This is a difficult post for me to write. I've been humming and hawing about it since last night, what I might write. It's not that my life hasn't had turning points, they are remarkably easy to see, but some things are hard to talk about. I decided to, though, because I want to be able to talk about hard things in a more matter-of-fact way, and not feel like I have to keep secrets. I also know that my experiences (all of them really) are quite common, although some have made me feel outside the human community and very "strange". Here are the major turning points in my life:
* The first, most important, turning point came when my grandfather decided to sexually molest me when I was quite young. I have always had a memory of him doing this when I was 4, around the time his son, my Uncle David, died at the age of 24 of a heart attack. I think now that this was only one of the easiest memories for me to hold, but that there were other more disturbing times, perhaps at younger ages as well. My psyche can only handle so much information at a time, and it comes back to me slowly over the years. I can't tell you how heart-breaking and terrifying these experiences are. I am without adequate words or images. My grandfather was one of my most loved people as a very young child. I was then very afraid that he would do the same to my younger sister, and I think he did. I have felt haunted by deep grief for much of my life. Sometimes I think this is all I really need to say about my life, everything has been formed in reaction to it, with not much room for other growth. This is true to some extent. It has also been the impetus for a struggle to live that has given me much wisdom, depth, humour, love and joy.
* Another turning point came in my early 20's when I decided to go to university. When I was finishing high school, university didn't seem an option for a lower middle class girl like me, so I chose college, and became a paralegal. When that obviously didn't fit me too well, I quit my job and worked at a camp, outdoors much of the time. This was my first experience of something that suited me. I then moved to Victoria and began university, starting in creative writing, moving to Environmental Studies, and ended up with a degree in Women's Studies from York University. University helped teach me to think critically, and gave me a new place in the world, outside of suburbia. Thank god.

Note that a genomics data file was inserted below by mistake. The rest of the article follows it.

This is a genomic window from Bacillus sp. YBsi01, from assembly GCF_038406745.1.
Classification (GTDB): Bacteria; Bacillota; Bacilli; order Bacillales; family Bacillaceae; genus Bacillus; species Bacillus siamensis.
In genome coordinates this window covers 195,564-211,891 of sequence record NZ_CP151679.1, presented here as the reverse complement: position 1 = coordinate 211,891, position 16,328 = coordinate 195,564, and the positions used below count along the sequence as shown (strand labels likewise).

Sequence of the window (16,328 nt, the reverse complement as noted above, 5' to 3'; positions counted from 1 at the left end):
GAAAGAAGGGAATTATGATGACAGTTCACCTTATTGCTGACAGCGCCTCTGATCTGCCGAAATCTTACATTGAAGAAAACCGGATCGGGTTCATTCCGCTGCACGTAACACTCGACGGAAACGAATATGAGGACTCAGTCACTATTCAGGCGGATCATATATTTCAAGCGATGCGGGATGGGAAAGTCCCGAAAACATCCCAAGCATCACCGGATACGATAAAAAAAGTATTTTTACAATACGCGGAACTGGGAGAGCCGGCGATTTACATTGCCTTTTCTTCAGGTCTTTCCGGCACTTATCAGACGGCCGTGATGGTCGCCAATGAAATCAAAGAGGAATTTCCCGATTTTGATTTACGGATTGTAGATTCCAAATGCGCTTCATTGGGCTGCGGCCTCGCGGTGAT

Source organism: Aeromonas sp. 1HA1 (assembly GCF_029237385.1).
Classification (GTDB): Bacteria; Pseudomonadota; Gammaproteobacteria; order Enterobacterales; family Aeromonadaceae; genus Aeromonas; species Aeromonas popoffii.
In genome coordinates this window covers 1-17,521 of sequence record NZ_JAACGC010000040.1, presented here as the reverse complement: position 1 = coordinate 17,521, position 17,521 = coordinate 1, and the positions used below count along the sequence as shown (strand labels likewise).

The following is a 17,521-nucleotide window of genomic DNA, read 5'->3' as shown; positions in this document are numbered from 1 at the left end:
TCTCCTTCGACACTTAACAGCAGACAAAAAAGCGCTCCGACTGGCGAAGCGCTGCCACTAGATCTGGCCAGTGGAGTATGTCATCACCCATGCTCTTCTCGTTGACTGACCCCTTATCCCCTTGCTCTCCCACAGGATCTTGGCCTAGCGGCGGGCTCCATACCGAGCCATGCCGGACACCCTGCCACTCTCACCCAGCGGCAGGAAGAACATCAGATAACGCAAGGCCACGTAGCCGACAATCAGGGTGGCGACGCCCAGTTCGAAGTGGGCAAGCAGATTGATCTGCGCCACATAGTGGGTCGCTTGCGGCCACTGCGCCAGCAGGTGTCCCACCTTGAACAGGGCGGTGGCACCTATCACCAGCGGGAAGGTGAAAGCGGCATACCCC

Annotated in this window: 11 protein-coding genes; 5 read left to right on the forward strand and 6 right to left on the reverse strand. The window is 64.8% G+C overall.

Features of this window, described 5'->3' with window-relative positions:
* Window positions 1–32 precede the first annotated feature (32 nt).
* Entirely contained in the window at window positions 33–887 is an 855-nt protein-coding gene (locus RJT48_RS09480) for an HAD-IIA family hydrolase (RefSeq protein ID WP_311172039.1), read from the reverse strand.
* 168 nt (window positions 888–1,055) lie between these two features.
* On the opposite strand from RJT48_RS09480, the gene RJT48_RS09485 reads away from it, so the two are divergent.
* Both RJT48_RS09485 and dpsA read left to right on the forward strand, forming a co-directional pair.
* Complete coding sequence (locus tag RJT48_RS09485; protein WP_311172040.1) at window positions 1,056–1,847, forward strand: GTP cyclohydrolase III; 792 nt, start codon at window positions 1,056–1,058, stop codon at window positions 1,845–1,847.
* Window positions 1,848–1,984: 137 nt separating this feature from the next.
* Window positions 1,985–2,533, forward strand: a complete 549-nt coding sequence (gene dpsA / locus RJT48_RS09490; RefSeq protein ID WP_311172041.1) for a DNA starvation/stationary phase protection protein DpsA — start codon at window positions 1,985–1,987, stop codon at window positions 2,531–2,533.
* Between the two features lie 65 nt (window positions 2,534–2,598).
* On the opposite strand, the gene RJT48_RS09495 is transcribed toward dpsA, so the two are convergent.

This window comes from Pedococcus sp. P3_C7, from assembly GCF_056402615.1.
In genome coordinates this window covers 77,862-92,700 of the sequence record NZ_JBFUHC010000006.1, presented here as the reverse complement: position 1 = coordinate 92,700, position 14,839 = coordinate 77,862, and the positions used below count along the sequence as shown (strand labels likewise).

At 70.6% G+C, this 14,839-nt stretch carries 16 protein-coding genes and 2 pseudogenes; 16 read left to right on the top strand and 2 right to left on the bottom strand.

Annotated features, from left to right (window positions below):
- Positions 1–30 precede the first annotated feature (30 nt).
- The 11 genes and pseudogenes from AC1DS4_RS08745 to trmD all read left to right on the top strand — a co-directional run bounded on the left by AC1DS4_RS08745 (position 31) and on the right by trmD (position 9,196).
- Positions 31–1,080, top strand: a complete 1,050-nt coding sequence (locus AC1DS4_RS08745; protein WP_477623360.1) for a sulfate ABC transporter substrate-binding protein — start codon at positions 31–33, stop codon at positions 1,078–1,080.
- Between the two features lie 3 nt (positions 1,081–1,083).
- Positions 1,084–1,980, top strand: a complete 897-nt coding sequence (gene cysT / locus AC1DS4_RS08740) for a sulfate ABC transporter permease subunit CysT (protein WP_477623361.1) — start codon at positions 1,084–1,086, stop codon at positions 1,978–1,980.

* Starting therapy. I worked with (mostly) the same therapist for about 12 years, both individually and in groups. Those groups, and that therapist, re-parented, re-connected and did something magical to my soul. It was essential and gave me such a base to work from. That community (many people from my groups also became friends) provided me with a huge source of support for so long. I thought it would last forever, but only parts exist now.
* Just a couple years or so after starting therapy, I met the partner I would have for the next 12 years. My life literally became much, much better right away. More fun, more engaged, more everything. Thanks Ted :)
* Having children blasted away my "easy" 20's and catapulted me into the biggest love and challenge I could have dreamed up. The journey continues. I could say so much more, but will keep it for another time.
* The next turning point came when Ted and I decided to separate when our children were ages 5 and 2. Freedom, joy, terrifying loneliness, and anguish over the children's experiences. It also coincided with my community I had had for so long shifting. I have been more alone these past 3 years than I could have imagined being again.
* Discovering Expressive arts/therapy. I wondered about including this one, along with so many major life events, but it seemed right to. I have discovered such a depth of joy, expression, and life in expressive arts in the last couple of years.
There are many other, smaller, but still important turning points I could add, but I wanted to outline the major ones this time.
Whew! I did it. Thanks for listening.